Kulczyk’s other major undertaking in the Polish energy sector was the WSE-listed Polenergia company. Last year, his empire expanded to include a controlling stake in Ciech, a WSE-listed chemical corporation. Ciech was a state-owned enterprise and the deal stirred a lot of controversy. According to the parliamentary opposition, the government sold the Ciech shares too cheaply, but no irregularities have been found in the transaction.

Kulczyk’s name also popped up in a scandal surrounding a number of top politicians eavesdropped on and illegally recorded at several restaurants in Warsaw. According to media reports, Kulczyk was among those recorded, and speculation started circulating that his alleged conversations with government officials were related to the privatization of Ciech.

Apart from the energy and chemical sectors, Kulczyk’s portfolio included real estate and logistics businesses as well as a company that manages a freeway in western Poland. While the Polish media was not always enthusiastic about Kulczyk’s operations in Poland, his activities on markets abroad were admired by many. By investing on several continents, Kulczyk achieved the status of the most active Polish businessman on global markets. He strengthened his prestige by inviting former Polish president Aleksander Kwa¶niewski, former German president Horst Köhler, and James L. Jones, former U.S. national security advisor under Barack Obama, to join an international advisory board that assisted him in key projects. Kulczyk was also a member of the Atlantic Council in Washington, D.C., a prestigious think tank made up of prominent figures from around the world.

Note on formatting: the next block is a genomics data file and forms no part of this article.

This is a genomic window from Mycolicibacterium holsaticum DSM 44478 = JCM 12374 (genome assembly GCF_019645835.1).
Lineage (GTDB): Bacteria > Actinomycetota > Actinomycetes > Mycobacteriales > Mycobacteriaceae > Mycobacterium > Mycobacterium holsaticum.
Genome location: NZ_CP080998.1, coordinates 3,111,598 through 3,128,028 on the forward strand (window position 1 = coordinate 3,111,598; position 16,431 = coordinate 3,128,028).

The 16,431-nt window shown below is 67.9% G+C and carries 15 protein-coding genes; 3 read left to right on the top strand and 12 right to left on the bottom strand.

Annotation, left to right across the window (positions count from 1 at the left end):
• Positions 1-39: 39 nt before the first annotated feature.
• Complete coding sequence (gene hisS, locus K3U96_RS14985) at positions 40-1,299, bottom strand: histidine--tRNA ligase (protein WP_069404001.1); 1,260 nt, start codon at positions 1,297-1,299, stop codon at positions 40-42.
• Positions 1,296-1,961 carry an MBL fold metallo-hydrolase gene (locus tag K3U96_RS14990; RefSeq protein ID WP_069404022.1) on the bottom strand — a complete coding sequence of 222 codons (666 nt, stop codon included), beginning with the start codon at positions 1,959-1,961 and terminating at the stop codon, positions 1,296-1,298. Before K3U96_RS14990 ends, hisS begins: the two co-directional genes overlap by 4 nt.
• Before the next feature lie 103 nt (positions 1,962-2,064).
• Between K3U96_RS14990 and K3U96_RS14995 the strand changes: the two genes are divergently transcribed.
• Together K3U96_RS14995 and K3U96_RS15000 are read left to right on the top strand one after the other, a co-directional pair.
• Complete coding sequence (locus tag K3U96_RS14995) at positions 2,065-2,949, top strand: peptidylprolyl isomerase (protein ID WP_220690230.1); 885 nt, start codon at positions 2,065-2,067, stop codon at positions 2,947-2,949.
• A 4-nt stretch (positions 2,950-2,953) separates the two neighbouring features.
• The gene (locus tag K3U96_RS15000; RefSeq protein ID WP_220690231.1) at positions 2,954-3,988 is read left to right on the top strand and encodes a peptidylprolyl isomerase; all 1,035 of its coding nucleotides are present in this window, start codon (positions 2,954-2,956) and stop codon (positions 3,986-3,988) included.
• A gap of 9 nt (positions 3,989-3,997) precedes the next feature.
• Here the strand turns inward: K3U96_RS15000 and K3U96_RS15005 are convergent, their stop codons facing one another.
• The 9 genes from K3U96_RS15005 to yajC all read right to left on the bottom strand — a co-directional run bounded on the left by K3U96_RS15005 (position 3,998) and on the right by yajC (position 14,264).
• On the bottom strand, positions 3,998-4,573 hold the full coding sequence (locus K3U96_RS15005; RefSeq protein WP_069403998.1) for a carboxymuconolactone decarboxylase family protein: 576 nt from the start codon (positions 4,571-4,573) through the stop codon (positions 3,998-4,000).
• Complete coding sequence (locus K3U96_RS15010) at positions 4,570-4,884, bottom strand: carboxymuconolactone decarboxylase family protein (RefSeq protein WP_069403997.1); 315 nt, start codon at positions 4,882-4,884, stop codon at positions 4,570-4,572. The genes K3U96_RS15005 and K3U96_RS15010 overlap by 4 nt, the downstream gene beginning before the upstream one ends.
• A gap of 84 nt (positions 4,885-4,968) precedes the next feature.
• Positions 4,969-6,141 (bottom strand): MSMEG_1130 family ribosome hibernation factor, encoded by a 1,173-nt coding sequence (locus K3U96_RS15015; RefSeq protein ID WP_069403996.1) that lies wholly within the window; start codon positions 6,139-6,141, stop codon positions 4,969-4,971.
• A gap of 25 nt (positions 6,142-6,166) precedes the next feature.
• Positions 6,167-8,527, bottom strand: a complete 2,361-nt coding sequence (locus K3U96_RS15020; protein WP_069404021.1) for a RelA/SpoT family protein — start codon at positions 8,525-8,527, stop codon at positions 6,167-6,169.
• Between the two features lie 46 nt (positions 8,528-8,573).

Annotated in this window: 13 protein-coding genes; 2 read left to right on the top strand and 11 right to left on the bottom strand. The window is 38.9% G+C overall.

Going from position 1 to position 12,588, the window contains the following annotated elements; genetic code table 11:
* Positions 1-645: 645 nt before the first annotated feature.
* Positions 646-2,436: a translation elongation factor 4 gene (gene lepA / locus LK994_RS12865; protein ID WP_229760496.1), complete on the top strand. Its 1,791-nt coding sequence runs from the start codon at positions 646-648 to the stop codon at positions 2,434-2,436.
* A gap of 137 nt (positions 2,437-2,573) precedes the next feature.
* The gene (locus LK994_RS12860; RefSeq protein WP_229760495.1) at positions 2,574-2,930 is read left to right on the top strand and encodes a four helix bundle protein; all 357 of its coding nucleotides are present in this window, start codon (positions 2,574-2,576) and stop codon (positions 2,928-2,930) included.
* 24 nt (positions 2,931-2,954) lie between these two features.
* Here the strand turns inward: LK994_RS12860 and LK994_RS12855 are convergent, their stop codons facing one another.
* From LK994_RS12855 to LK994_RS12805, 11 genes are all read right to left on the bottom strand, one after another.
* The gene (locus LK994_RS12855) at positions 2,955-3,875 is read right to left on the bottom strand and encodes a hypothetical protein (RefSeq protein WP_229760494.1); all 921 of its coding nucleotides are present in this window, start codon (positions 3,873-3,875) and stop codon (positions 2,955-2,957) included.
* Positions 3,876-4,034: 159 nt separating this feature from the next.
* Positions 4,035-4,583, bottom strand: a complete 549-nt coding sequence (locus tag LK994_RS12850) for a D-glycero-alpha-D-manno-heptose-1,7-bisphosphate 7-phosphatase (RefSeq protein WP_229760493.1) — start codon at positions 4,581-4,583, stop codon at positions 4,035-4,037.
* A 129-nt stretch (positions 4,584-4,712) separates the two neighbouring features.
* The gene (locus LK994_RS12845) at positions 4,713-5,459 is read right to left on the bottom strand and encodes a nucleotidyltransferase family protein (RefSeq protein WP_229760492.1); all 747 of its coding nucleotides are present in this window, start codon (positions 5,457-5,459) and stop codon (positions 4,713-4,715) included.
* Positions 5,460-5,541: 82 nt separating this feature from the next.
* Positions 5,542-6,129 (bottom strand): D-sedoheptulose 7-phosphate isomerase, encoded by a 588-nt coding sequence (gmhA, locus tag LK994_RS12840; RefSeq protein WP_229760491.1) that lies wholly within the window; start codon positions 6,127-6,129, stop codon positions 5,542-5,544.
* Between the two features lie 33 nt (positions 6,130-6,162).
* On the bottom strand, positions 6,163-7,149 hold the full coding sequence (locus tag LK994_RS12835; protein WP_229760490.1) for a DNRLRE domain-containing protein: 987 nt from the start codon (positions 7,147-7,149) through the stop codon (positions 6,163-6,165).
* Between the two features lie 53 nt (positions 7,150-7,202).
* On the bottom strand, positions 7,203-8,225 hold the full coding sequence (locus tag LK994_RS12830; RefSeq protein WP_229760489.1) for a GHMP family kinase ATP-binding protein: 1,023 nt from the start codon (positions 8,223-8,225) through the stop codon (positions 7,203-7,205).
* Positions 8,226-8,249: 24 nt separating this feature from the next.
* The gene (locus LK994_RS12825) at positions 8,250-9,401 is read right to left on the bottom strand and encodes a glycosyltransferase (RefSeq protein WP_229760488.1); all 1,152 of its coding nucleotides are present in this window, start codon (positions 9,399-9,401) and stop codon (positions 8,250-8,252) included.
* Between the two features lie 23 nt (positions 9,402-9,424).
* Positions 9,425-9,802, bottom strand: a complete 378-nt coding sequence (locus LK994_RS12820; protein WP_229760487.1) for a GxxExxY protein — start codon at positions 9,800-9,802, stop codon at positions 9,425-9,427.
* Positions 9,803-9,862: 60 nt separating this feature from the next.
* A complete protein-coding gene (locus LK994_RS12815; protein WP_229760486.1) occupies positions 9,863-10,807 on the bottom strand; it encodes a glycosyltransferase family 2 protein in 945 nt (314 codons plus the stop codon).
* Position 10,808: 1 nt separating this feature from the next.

Kulczyk’s death was reported by major international newspapers. The Wall Street Journal described him as “a controversial symbol of the country’s transformation from communism to a market economy,” adding that his “business activities for years remained intertwined with Poland’s economic fate, but also tied him to controversies surrounding the privatizations.” The New York Times said that the Polish tycoon showed courage and imagination in his business choices. The newspaper mentioned Kulczyk’s role as a generous sponsor of historical and cultural institutions, citing a zl.20-million donation he made to help complete the permanent exhibition of the Museum of the History of Polish Jews in Warsaw. Kulczyk also funded scholarships for talented people and offered support to Polish Olympic athletes.

Regardless of what people think of his business accomplishments, Kulczyk came to symbolize the changes that Poland has gone through since communism fell in this country in 1989. “You cannot write an honest history of Poland’s transformation after 1989 without mentioning the role of Jan Kulczyk,” Poland’s former finance minister Leszek Balcerowicz, the architect of the country’s economic reforms, wrote after Kulczyk’s death.